Doctrine of karma

Of central importance to a Buddhist understanding of good conduct is the notion that every action has natural consequences. And all actions are in turn the consequences of mental states. Therefore, Buddhist training tends to place great importance on becoming aware of one's own mental states. Awareness of one's own mental states is known generally as mindfulness (smrti) . There are essentially three kinds of mental state:

  1. Kuśala:  This word literally means competent or healthy. It corresponds in many ways to the English word sane (healthy). Healthy, sane, competent actions are those that bring no unnecessary (avoidable) harm to oneself or others. Examples of such mental states are: kindness, compassion, impartiality, nonattachment, mental flexibility, tolerance.
  2. Akuśala:  Incompetent, unhealthy, insane. Examples of such mental states are anger, envy, pride, mental rigidity, intolerance.
  3. Neutral:  Experiencing the consequences of previous mental states. The experience of contentment follows from competent mental states, and the experience of discontent that follows from incompetent mental states.

According to the Buddhist doctrine of karma, every action has natural consequences, but not all these consequences can be experienced in the course of a single lifetime. The actions that one does in one lifetime are therefore carried forward into future lives. Within tradition Buddhism one finds the doctrine that, depending on how one has lived in the immediately previously life, one is liable to reborn in one of six states.

  1. Deva  There are said to be some thirty paradises in which beings can be born. Life in these paradises is said to be long and generally pleasant, and the deities that live there are for the most part benign. They may interact with human beings from time to time.
  2. Asura  In contrast to the devas, the asuras tend to be malevolent, cranky, difficult, although some are said to be friendly if they are treated well. One type of asura is known as a yakṣa; this is normally an invisible being, although they can become visible to people. They are also capable of possessing corporeal beings. These spirits can be found almost anywhere, but they are especially plentiful in the wilderness.
  3. Human being
  4. Animal  People who are excessively greedy, lustful, violent, angry, bitter, unreflective and undisciplined are bound to be born as birds, animals, insects, reptiles and so forth.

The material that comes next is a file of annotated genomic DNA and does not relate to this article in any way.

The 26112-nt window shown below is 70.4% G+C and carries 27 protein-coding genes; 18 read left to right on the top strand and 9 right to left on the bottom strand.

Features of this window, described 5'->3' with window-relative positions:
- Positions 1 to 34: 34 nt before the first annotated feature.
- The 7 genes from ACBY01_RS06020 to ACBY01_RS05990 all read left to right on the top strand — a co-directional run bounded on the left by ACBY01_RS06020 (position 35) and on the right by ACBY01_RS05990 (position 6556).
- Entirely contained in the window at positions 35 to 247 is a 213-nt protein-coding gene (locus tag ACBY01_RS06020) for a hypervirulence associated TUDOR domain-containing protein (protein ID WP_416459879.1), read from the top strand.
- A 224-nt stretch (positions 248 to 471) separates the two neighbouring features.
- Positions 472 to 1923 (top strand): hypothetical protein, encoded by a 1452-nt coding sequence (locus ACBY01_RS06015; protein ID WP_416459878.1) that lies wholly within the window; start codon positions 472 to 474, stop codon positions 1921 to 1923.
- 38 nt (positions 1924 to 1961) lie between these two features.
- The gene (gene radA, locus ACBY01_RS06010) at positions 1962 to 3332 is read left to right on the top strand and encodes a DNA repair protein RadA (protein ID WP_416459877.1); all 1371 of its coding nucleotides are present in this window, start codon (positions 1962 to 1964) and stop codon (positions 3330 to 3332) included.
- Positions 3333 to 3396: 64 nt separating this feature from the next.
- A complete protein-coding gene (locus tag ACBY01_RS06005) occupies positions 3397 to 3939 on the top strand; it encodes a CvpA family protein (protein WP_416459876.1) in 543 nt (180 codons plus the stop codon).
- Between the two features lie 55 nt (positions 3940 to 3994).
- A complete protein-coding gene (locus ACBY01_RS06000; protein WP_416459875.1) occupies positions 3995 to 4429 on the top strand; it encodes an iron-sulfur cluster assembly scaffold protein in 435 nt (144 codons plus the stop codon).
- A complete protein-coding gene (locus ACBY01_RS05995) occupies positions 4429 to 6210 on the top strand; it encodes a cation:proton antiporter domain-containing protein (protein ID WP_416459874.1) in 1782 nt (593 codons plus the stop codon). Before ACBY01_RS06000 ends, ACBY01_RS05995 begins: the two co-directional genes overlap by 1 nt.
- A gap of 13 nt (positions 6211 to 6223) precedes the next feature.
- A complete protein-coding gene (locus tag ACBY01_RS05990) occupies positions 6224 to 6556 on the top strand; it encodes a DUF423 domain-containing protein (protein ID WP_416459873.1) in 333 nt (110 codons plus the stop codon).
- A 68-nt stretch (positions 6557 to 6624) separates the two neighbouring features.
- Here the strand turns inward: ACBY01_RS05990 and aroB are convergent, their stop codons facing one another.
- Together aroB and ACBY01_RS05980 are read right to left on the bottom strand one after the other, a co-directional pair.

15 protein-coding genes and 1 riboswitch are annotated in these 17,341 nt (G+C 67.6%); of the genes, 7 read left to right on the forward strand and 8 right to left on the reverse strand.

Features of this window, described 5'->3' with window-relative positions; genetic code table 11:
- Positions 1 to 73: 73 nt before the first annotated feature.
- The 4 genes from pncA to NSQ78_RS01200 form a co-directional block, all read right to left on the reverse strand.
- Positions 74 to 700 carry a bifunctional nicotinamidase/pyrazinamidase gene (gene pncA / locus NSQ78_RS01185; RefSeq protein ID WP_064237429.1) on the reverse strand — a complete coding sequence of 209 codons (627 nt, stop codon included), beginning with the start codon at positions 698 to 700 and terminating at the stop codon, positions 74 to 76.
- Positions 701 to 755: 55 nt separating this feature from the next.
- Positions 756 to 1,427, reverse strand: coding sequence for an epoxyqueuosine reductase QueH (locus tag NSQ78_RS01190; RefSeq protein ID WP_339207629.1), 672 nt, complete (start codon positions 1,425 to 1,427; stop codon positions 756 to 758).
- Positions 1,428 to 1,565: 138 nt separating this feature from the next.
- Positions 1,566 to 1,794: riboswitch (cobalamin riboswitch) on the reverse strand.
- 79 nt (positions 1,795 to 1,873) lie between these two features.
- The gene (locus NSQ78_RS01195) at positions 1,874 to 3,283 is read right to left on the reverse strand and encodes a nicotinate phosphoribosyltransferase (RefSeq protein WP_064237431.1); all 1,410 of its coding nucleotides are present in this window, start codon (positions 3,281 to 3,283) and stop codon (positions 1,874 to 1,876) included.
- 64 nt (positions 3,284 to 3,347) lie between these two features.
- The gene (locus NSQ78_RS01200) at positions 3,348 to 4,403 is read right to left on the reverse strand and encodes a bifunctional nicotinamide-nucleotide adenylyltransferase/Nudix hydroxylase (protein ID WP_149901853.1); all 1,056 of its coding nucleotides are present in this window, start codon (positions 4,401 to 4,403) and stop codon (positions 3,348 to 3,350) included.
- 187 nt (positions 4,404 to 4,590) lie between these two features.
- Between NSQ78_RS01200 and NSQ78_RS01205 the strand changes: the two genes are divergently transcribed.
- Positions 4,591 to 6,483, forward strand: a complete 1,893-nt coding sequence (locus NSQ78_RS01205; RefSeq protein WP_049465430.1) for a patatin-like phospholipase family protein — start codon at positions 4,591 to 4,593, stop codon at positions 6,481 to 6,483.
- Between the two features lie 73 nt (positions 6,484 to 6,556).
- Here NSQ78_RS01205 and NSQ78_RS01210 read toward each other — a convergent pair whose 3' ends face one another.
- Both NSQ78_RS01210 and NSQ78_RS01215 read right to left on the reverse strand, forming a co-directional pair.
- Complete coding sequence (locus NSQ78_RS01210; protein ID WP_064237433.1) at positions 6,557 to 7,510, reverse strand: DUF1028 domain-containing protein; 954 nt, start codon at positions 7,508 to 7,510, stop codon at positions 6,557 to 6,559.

5. Ghost
  6. Resident of purgatory

Attitudes towards nature as a whole

On the whole, wilderness is portrayed in very negative terms. Wilderness is dangerous and unpleasant. It is filled with ferocious animals that are busy ripping one another apart, vying for territory and stealing food from each other. It is also populated by all kinds of frightening and unpredictable spirits (yakṣas) .

Generally speaking, the ethical guidelines mentioned are supposed to govern one's conduct towards all sentient beings, that is, towards living beings that are aware of their own existence and have a discernible will to continue living. Plants are regarded as insentient. Nevertheless, many plants (especially trees and shrubs) are the homes of animals, insects and even spirits, whose habitation must be protected.

General assessment of the value of Buddhist attitudes for modern environmentalists

On the negative side: there is a strong tendency towards resignation and acceptance of things as they are. In nearly every society in which Buddhism has become prominent, Buddhists have been severely criticized for taking a fairly passive attitude towards social problems. In China, the Confucians tended to be very critical of the Buddhists' lack of social conscience; so have Communist regimes; so have the new religious movements.

Many European and American Buddhists, who come from Jewish or Christian backgrounds and are used to political, social and environmental activism grow frustrated with the sense of patience that most Buddhist teachers have, and their indifference to political reform and social reform. Very typically, Buddhist teachers will say that there is no point at all in trying to modify social policies, laws and so forth until the attitudes of individual people is modified.

Moreover, most traditional Buddhist teachers will quickly point out that:

On the positive side: ethic of restraint in consumption and exploitation. Strong resistance to consumerism and other ways of living that are the fundamental causes of destruction to nature. The Buddhist life is above all an invitation to a life of simplicity, and learning to be content with very small pleasures.


1Some schools of Buddhism have replaced this with: I undertake the discipline of refraining from showing disrespect for the Buddha, the Dharma and the Sangha.